University Archives & Special Collections, A-8643. (Patrick Hayes)

Linear Accelerator

The post-war period saw the University of Saskatchewan at the forefront of nuclear physics in Canada, and the Department of Physics had built for itself a reputation based on experimentation and innovation.

In 1948, Canada's first betatron — and the world’s first used in the treatment of cancer — was installed on campus. It was used for research programs in nuclear physics, radiation chemistry, cancer therapy and radiation biology.

Next, the world’s first non-commercial cobalt-60 therapy unit to treat was officially opened in 1951. With this unit research was undertaken in the areas of radiological physics, radiation chemistry and on the effects of high energy radiation on plants and animals.

 When the construction of the Linac was announced in the fall of 1961, it was portrayed as the next logical step on the university's research path.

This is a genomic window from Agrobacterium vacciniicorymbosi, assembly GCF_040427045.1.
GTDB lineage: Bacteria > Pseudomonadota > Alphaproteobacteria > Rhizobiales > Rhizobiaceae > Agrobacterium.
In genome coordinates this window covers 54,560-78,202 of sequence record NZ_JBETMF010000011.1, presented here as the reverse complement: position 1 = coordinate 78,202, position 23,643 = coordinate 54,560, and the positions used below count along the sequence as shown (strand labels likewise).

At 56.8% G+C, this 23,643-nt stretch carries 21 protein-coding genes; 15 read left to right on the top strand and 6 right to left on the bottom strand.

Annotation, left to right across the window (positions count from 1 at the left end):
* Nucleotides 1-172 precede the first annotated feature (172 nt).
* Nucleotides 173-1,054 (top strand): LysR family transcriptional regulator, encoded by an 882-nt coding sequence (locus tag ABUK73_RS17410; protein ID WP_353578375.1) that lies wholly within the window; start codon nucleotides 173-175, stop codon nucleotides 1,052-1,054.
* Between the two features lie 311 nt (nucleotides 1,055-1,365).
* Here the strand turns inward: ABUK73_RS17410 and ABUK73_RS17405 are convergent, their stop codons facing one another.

The 80-foot electron accelerator tube was to create energy six times that of the betatron. The cost of the $1.75 million facility was split between the National Research Council and the University of Saskatchewan, with the NRC meeting the cost of the equipment and the University assuming the costs of the building.

The official opening in early November 1964 was more than just a few speeches and the cutting of a ribbon. It was a physics-fest, with 75 visiting scientist from around the world in attendance, presenting papers and giving lectures over several days.

The photo was taken at an open house on Nov. 8, 1964. Three eminent physicists were granted honorary degrees at the fall convocation and hundreds of people showed up for the public open house.

For three decades the Linac served the campus research community and was incorporated into the Canadian Light Source synchrotron.